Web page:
Manchester United legend Denis Law is presently recovering from his collapse which he suffered on a plane at the Manchester Airport. The 76-year-old explained that he suddenly felt a pain on his chest and then slumped over in his seat. He was travelling ahead of a family holiday.
The legend who is also known as “The King” at Old Trafford was with his wife when the incident happened as they were going to Menorca, Spain for a summer break, as reported by Manchester Evening News.
Law was immediately taken to the Trafford General Hospital. He was later released by the doctors after intensive checks and tests.
The Doctors explained that Law suffered what is known as vasovagal attack in medical terms. It is the sudden fainting episode one suffers after a number of various triggers at the same time.
“I went white and did not feel well at all. The next thing I collapsed while in my seat. I feel better now, but I’m having tests as it’s happened a few times in the past few years. It’s not pleasant; one time I thought I’d snuffed it. Hopefully I’ll be able to join the holiday soon.” Law said.
Law is a former Scotland international and was one part of the three players known as the “Holy Trinity” of Manchester United. He scored a total of 237 goals for the club in his 11-year stint. The other two players of the famous trio were Sir Bobby Charlton and George Best.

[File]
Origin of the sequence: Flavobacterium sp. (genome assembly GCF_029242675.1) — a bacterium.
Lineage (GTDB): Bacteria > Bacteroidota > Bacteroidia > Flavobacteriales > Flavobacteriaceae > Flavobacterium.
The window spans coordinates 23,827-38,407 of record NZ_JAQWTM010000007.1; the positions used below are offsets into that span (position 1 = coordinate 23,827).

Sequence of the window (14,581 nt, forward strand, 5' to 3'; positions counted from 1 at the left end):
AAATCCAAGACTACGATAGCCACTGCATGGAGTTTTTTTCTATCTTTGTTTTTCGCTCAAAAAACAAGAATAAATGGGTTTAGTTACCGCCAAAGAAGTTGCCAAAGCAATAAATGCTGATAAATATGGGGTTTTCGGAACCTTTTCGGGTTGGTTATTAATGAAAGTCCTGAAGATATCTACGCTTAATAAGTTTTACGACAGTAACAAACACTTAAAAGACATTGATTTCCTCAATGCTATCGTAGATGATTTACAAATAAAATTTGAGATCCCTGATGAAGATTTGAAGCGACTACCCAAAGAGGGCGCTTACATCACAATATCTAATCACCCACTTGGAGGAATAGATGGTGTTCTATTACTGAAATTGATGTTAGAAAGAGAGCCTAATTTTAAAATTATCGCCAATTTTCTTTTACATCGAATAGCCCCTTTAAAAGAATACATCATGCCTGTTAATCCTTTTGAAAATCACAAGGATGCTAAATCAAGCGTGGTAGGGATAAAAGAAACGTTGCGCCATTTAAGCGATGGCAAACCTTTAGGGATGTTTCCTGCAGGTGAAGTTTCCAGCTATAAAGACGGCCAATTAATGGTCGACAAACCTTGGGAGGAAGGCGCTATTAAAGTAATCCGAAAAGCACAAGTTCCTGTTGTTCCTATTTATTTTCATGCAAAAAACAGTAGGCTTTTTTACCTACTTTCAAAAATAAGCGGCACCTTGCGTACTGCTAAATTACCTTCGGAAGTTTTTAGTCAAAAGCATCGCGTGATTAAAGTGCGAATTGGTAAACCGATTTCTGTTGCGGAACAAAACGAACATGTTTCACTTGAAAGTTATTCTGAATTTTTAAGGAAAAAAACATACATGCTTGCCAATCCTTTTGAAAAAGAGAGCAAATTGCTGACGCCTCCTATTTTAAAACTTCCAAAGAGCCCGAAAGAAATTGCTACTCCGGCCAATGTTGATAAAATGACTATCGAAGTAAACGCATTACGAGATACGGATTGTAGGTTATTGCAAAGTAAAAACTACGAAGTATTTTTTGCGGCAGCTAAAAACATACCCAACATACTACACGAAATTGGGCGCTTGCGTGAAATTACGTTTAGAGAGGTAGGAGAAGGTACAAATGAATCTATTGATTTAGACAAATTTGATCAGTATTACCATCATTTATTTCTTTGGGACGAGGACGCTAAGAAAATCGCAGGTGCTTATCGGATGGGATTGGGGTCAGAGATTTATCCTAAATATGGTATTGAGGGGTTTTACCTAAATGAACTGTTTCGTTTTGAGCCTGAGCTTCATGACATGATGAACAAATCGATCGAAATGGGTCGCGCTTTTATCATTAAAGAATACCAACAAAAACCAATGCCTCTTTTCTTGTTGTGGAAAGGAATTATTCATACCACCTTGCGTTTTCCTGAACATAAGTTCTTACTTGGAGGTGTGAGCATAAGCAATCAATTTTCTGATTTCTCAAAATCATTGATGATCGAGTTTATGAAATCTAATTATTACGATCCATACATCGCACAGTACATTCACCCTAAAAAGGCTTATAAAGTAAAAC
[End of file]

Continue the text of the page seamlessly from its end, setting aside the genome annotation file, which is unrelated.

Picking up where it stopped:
The one third of the “Best-Law-Charlton” era is a father-of-five and is a fundraiser for Cancer Research UK. He is also a patron for the charity Meningitis Now.
Law made a recovery from prostate cancer in 2003.
He was part of the famous Manchester United team of the 1960’s which went on to become the European Champions, beating Benfica in 1968 under manager Sir Matt Busby. However, he was unable to feature in the final match, owing to an injury.
Law is now third on the list of Manchester United’s all-time top goalscorer. He is behind the current club captain, Wayne Rooney and Sir Bobby Charlton, who leads the pack with 249 goals.
Photo courtesy: Danny Molyneux/Wikipedia